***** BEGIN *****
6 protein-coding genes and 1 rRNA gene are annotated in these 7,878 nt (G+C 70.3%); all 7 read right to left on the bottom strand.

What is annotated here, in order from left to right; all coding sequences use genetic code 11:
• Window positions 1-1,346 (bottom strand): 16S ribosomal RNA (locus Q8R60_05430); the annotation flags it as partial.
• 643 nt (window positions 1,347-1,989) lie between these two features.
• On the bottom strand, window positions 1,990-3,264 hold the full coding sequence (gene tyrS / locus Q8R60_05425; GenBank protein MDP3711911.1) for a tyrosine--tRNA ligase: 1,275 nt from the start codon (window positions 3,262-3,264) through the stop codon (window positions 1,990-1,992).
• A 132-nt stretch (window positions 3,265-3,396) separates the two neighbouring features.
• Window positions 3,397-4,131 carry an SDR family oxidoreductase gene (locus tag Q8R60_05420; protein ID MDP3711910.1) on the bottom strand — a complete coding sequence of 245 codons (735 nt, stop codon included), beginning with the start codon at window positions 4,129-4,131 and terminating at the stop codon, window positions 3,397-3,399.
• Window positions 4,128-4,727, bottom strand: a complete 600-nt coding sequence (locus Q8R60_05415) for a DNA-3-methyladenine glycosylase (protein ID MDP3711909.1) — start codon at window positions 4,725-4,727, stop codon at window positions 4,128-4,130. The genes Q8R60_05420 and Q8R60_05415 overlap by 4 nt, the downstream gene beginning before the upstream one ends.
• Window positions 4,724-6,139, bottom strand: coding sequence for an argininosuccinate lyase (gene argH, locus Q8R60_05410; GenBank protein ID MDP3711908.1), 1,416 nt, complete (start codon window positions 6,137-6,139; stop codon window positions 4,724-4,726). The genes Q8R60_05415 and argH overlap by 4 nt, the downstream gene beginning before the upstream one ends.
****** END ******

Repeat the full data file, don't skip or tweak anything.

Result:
6 protein-coding genes and 1 rRNA gene are annotated in these 7,878 nt (G+C 70.3%); all 7 read right to left on the bottom strand.

What is annotated here, in order from left to right; all coding sequences use genetic code 11:
• Window positions 1-1,346 (bottom strand): 16S ribosomal RNA (locus Q8R60_05430); the annotation flags it as partial.
• 643 nt (window positions 1,347-1,989) lie between these two features.
• On the bottom strand, window positions 1,990-3,264 hold the full coding sequence (gene tyrS / locus Q8R60_05425; GenBank protein MDP3711911.1) for a tyrosine--tRNA ligase: 1,275 nt from the start codon (window positions 3,262-3,264) through the stop codon (window positions 1,990-1,992).
• A 132-nt stretch (window positions 3,265-3,396) separates the two neighbouring features.
• Window positions 3,397-4,131 carry an SDR family oxidoreductase gene (locus tag Q8R60_05420; protein ID MDP3711910.1) on the bottom strand — a complete coding sequence of 245 codons (735 nt, stop codon included), beginning with the start codon at window positions 4,129-4,131 and terminating at the stop codon, window positions 3,397-3,399.
• Window positions 4,128-4,727, bottom strand: a complete 600-nt coding sequence (locus Q8R60_05415) for a DNA-3-methyladenine glycosylase (protein ID MDP3711909.1) — start codon at window positions 4,725-4,727, stop codon at window positions 4,128-4,130. The genes Q8R60_05420 and Q8R60_05415 overlap by 4 nt, the downstream gene beginning before the upstream one ends.
• Window positions 4,724-6,139, bottom strand: coding sequence for an argininosuccinate lyase (gene argH, locus Q8R60_05410; GenBank protein ID MDP3711908.1), 1,416 nt, complete (start codon window positions 6,137-6,139; stop codon window positions 4,724-4,726). The genes Q8R60_05415 and argH overlap by 4 nt, the downstream gene beginning before the upstream one ends.